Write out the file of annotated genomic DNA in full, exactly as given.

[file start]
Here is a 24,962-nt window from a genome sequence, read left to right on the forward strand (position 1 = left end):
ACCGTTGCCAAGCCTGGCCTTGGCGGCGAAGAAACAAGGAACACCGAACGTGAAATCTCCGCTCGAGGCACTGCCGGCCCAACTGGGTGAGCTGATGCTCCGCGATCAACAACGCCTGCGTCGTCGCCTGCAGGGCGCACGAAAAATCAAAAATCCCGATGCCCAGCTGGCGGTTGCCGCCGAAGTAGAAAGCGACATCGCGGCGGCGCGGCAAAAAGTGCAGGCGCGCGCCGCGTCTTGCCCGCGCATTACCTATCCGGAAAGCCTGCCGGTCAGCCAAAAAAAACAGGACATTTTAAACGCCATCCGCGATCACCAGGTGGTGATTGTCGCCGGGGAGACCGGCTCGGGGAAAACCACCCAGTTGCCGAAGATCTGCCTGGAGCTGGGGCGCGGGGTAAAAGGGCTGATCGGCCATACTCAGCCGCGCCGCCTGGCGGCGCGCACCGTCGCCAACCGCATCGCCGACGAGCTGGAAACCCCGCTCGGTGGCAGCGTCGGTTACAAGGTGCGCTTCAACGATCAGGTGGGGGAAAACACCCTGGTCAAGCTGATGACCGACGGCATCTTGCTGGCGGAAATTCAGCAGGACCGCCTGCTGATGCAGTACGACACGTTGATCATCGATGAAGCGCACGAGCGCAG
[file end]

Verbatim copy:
Here is a 24,962-nt window from a genome sequence, read left to right on the forward strand (position 1 = left end):
ACCGTTGCCAAGCCTGGCCTTGGCGGCGAAGAAACAAGGAACACCGAACGTGAAATCTCCGCTCGAGGCACTGCCGGCCCAACTGGGTGAGCTGATGCTCCGCGATCAACAACGCCTGCGTCGTCGCCTGCAGGGCGCACGAAAAATCAAAAATCCCGATGCCCAGCTGGCGGTTGCCGCCGAAGTAGAAAGCGACATCGCGGCGGCGCGGCAAAAAGTGCAGGCGCGCGCCGCGTCTTGCCCGCGCATTACCTATCCGGAAAGCCTGCCGGTCAGCCAAAAAAAACAGGACATTTTAAACGCCATCCGCGATCACCAGGTGGTGATTGTCGCCGGGGAGACCGGCTCGGGGAAAACCACCCAGTTGCCGAAGATCTGCCTGGAGCTGGGGCGCGGGGTAAAAGGGCTGATCGGCCATACTCAGCCGCGCCGCCTGGCGGCGCGCACCGTCGCCAACCGCATCGCCGACGAGCTGGAAACCCCGCTCGGTGGCAGCGTCGGTTACAAGGTGCGCTTCAACGATCAGGTGGGGGAAAACACCCTGGTCAAGCTGATGACCGACGGCATCTTGCTGGCGGAAATTCAGCAGGACCGCCTGCTGATGCAGTACGACACGTTGATCATCGATGAAGCGCACGAGCGCAG